WASHINGTON – Like many people who are sexually assaulted, she never thought it could happen to her. She wasn’t drunk. She wasn’t walking down a dark alley. She was just a 30-something woman on a date.
It took two days before this D.C. resident, who asked that her name not be used, felt ready to seek medical attention and file a police report. She was in shock, traumatized by the violence that shattered her sense of security.
Another shock jilted her at the hospital when it became evident that the detective was not on her side.
“I was raised to trust the police – to think when something bad happens, those are the good guys,” she says. “It was an utter shock to have the detective not even want to take my report.”
The detective also refused to wait until a sexual assault advocate arrived before interviewing the victim, the woman says. During their subsequent interactions, the detective repeatedly interrupted her and even stopped taking notes before the victim finished recounting details of her attack.
“When I went to the police, I just wanted to be heard and taken seriously,” she says. “As a woman, as a female detective, I did expect her to be more understanding of the situation…I think more than anything, I was just really disappointed.”
This victim’s experience with the Metropolitan Police Department is just one of many chronicled in a damning report released Thursday by Human Rights Watch. The 196-page indictment accuses police of mishandling by failing to investigate almost 200 sexual assault cases between October 2008 and September 2011.
A two-year investigation found that in 170 cases, police reports were not filed after a victim came forward. Some investigations were shoddy or incomplete, and included instances of victim-blaming, bullying and even intimidation, the report says.
“The detectives were belittling the victims, were threatening them with prosecution for false reporting, were threatening them, in some cases, with deportation,” lead researcher Sara Darehshori says. “There was a feeling that this [report] was a necessary step in exposing those problems.”
Another victim, identified only as Estella C., shared her experience with Human Rights Watch. She had been vaginally and orally assaulted by an acquaintance in his truck, she says in the report. When she recounted her story to police, the detective “rolled her eyes … made comments like ‘So you were into it,’ and repeatedly said the incident did not sound like rape.”
The victim eventually drove herself to the hospital to avoid speaking further with the detective, the report says.
Police Chief Cathy Lanier issued a statement after the findings were released, calling them flawed and saying they will only deter women from reporting assaults in the future. Lanier adds that she has made many improvements in the way police investigate and document sexual assaults.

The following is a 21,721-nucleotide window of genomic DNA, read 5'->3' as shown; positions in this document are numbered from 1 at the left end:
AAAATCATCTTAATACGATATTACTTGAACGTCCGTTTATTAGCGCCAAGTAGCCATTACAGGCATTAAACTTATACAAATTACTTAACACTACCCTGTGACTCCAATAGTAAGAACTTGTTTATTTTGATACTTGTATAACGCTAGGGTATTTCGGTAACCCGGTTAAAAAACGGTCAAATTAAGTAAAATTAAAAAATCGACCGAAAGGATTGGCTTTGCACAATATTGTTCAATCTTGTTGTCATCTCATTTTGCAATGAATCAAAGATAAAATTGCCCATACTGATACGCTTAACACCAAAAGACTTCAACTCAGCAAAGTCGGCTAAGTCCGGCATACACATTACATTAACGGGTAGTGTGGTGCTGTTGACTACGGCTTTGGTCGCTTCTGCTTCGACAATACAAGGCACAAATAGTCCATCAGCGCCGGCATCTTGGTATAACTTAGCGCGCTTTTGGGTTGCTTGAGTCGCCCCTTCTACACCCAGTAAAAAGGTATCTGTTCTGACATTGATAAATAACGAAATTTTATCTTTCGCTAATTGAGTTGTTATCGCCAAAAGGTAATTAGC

“MPD has conducted significant outreach to improve reporting over the past few years and we fear that this report based largely on a few case examples from years ago will undo the progress that we have made,” she says in the statement.
The improvements include developing sexual abuse training for police officers, working more closely with advocates and changing how reports are labeled. MPD also launched an online site to encourage victims to come forward without having to do so in person.
In her research, Darehshori did find instances where police were helpful and respectful of the victims, she says. But despite the success stories and recent reforms, there remains a persistent systemic problem underlying the mishandling of sexual assault cases, Darehshori says.
“The problems that we are seeing are not with police policies, but with police practice and with a police culture that tolerates the kind of treatment we have seen of victims and the failing to follow up with these cases,” she says. “We are concerned that if there is not an acknowledgement that these problems exist, that there won’t really be an ability to truly reform the problems we are seeing.”
Denise Snyder, executive director of the D.C. Rape Crisis Center, works closely with victims and often serves as a liason between officers and survivors. While she has witnessed many of the problems outlined by Human Rights Watch, she says she has also seen improvement within MPD.
Her hope is that the dispute between the human rights organization and Lanier’s office does not distract from the victims’ pain and recovery.
“Many times, it’s not so much survivors needing to have someone arrested and locked up in jail; they need to have a sense of validation from our criminal justice system,” Snyder says. “The survivor needs to feel like her reality has been validated.”
This was the case for the victim who spoke with WTOP, who says she felt worse after approaching police.
“To be dismissed and not understood and questioned like I might be exaggerating things or complaining – I just don’t even know what to say about that,” she says.
Since the report was released, D.C. Councilmember Tommy Wells says he plans to hold a hearing about the report’s findings, The Washington Post reports.
Representatives from Human Rights Watch have already met with other members of the D.C. Council and the Department of Justice, Darehshori says.